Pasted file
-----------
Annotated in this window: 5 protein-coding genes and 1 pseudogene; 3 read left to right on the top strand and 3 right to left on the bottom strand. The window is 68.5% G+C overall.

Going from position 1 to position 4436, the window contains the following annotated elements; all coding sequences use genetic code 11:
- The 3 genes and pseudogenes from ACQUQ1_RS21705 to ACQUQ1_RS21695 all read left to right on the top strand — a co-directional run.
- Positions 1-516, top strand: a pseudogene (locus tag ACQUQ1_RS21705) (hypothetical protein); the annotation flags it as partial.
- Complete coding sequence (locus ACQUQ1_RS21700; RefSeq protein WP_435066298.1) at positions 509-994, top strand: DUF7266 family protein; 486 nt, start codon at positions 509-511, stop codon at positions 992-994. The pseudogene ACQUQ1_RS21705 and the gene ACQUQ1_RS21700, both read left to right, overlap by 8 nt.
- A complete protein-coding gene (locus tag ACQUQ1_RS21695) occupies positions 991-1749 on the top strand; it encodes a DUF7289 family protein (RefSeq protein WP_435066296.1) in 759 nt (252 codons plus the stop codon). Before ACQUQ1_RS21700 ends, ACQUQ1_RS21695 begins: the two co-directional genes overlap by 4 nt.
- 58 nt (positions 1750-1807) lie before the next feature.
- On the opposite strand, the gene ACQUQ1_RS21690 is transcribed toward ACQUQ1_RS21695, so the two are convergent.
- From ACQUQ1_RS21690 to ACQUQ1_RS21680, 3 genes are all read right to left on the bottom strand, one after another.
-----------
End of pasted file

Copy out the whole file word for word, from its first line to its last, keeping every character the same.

Annotated in this window: 5 protein-coding genes and 1 pseudogene; 3 read left to right on the top strand and 3 right to left on the bottom strand. The window is 68.5% G+C overall.

Going from position 1 to position 4436, the window contains the following annotated elements; all coding sequences use genetic code 11:
- The 3 genes and pseudogenes from ACQUQ1_RS21705 to ACQUQ1_RS21695 all read left to right on the top strand — a co-directional run.
- Positions 1-516, top strand: a pseudogene (locus tag ACQUQ1_RS21705) (hypothetical protein); the annotation flags it as partial.
- Complete coding sequence (locus ACQUQ1_RS21700; RefSeq protein WP_435066298.1) at positions 509-994, top strand: DUF7266 family protein; 486 nt, start codon at positions 509-511, stop codon at positions 992-994. The pseudogene ACQUQ1_RS21705 and the gene ACQUQ1_RS21700, both read left to right, overlap by 8 nt.
- A complete protein-coding gene (locus tag ACQUQ1_RS21695) occupies positions 991-1749 on the top strand; it encodes a DUF7289 family protein (RefSeq protein WP_435066296.1) in 759 nt (252 codons plus the stop codon). Before ACQUQ1_RS21700 ends, ACQUQ1_RS21695 begins: the two co-directional genes overlap by 4 nt.
- 58 nt (positions 1750-1807) lie before the next feature.
- On the opposite strand, the gene ACQUQ1_RS21690 is transcribed toward ACQUQ1_RS21695, so the two are convergent.
- From ACQUQ1_RS21690 to ACQUQ1_RS21680, 3 genes are all read right to left on the bottom strand, one after another.